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Holiday giving: Don't get taken

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If there is one thing the entire world knows, it is that Americans are very generous people. Besides giving regularly to the church, to those in a crisis and to specific charities that hold special meaning, people desire to give to others at Christmas as a form of worshiping Christ.

The month of December brings forth the scammers, thieves and con-men because they know people are more vulnerable this time of year. Before giving to anyone not already on a list of trusted charities, take the time to check them out.

Check all charities against Charity Navigator. Look up the charity and ask these questions:

  • How much is the annual salary of the CEO?
  • What is the total cost of administration?
  • How much is spent on fundraising?
  • How transparent is the organization?
  • Are the values of the charity the same as my own?

Consider what your passion is. Are you into a more Eco-friendly planet? Do you desire to help the homeless, unwed pregnant teens, returning veterans or the blind in your own community? Before choosing a new charity to support, examine them with the help of a charity rating system.

It isn't a secret that giving and doing for others not related to us is good for the emotional health of the giver. There are actual physical health benefits involved in meeting the needs of those less fortunate, as well. It also helps the giver to see himself in a more positive light, with much to be thankful for. The optimism translates into a healthier immune system, better able to fend off colds, flu and other viruses.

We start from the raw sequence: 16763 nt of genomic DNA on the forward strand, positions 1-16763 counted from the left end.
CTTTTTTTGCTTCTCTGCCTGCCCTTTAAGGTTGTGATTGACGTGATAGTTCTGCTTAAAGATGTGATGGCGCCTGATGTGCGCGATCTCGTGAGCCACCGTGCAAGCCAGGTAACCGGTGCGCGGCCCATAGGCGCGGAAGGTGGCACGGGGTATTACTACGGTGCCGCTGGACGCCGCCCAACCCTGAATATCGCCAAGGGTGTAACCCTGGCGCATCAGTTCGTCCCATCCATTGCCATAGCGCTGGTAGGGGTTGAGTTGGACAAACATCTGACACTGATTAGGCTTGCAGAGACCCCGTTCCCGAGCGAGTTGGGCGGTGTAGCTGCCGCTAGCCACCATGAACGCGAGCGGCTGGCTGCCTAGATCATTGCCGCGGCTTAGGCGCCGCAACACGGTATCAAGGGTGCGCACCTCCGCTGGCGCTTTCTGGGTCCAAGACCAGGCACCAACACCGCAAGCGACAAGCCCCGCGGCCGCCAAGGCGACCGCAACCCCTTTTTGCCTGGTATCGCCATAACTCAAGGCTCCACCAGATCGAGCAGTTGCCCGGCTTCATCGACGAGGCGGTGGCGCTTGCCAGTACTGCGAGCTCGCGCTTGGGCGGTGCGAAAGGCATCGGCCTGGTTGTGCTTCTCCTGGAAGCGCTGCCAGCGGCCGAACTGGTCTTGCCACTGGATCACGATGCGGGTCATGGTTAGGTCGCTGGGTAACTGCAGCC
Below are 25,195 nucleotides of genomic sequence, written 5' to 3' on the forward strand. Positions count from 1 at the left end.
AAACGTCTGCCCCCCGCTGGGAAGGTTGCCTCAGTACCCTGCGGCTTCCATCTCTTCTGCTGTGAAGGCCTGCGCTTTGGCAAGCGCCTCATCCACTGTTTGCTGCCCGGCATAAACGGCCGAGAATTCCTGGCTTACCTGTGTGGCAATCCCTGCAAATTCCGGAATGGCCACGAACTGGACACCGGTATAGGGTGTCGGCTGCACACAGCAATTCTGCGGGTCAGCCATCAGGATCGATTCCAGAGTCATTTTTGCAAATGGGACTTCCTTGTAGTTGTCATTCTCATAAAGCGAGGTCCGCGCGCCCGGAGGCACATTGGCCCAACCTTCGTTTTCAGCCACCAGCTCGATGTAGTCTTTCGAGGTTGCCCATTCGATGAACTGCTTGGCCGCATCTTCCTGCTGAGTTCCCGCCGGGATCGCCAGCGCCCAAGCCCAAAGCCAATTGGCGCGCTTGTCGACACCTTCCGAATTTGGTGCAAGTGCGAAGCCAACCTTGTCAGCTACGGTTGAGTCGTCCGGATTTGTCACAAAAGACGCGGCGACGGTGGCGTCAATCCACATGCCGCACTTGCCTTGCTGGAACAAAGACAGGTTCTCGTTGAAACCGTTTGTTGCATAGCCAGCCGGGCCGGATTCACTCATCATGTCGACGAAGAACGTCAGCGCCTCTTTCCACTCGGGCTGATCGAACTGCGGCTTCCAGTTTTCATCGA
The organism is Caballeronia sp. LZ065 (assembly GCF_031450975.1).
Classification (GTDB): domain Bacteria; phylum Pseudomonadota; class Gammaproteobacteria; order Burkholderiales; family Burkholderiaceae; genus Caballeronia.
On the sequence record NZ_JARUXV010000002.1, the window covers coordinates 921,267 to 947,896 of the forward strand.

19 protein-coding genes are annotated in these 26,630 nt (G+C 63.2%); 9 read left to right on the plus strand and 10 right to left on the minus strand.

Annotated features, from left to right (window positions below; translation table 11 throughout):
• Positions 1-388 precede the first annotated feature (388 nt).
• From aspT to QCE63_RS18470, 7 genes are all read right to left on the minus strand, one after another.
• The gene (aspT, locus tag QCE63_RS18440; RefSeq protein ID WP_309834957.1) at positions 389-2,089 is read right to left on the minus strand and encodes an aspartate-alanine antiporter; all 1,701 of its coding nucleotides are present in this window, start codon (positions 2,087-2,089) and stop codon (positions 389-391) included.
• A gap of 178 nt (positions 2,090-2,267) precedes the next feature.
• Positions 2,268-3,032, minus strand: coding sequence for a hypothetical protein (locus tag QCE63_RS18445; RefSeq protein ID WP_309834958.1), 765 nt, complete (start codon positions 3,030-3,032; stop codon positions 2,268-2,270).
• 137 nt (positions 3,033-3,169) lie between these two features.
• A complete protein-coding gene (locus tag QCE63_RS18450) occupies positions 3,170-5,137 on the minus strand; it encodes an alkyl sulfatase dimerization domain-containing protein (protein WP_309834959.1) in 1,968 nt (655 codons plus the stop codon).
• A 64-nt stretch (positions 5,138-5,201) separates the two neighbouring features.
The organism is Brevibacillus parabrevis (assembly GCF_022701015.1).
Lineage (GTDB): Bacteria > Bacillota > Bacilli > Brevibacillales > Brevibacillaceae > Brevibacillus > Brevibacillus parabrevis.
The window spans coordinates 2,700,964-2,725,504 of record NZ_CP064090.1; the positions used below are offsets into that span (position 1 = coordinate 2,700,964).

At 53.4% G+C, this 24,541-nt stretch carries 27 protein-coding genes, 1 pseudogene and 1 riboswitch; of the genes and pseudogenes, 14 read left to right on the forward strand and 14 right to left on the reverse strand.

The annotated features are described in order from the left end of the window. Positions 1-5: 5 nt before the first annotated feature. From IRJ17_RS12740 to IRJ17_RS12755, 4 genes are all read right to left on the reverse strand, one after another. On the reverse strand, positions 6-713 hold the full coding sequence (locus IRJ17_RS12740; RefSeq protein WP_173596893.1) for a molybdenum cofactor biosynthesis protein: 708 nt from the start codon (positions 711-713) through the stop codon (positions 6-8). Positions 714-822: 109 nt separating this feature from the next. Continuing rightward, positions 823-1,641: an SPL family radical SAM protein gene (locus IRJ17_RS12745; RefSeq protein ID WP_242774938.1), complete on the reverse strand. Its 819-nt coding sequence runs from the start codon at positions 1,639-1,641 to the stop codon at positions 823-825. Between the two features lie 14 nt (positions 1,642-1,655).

Follow these simple rules to keep your identity safe from thieves and scammers away from the front door:

  • Never give to any charity not already well-known before checking with the Better Business Bureau.
  • Don't give to solicitors of any charity that aren't following national standards for that charity. Ex.: Don't give to the Salvation Army where there is no kettle and bell-ringer wearing the proper logo.
  • Never give credit card information over the phone to someone who calls your home.
  • Watch for scams in mall parking lots. Ex.: Someone approaches you and asks for help in getting back home because their automobile broke down and they had to spend their last dime on parts.
  • Do some soul-searching before giving to research non-profits. Ask yourself, 'Have they earnestly been seeking a cure for the last 60 years with no progress?'

Sometimes, the best use of charity dollars can be found in a person's own community. Ask local pastors if there are any needy senior citizens who lack food or warm blankets. Teachers know of students who probably won't get much for Christmas. Donate to a local food bank or to a church pantry.

Finally, if you receive gifts that you can't use, consider donating them to thrift stores run by animal shelters or shelters for battered women. There is always a need, you won't have to look far.



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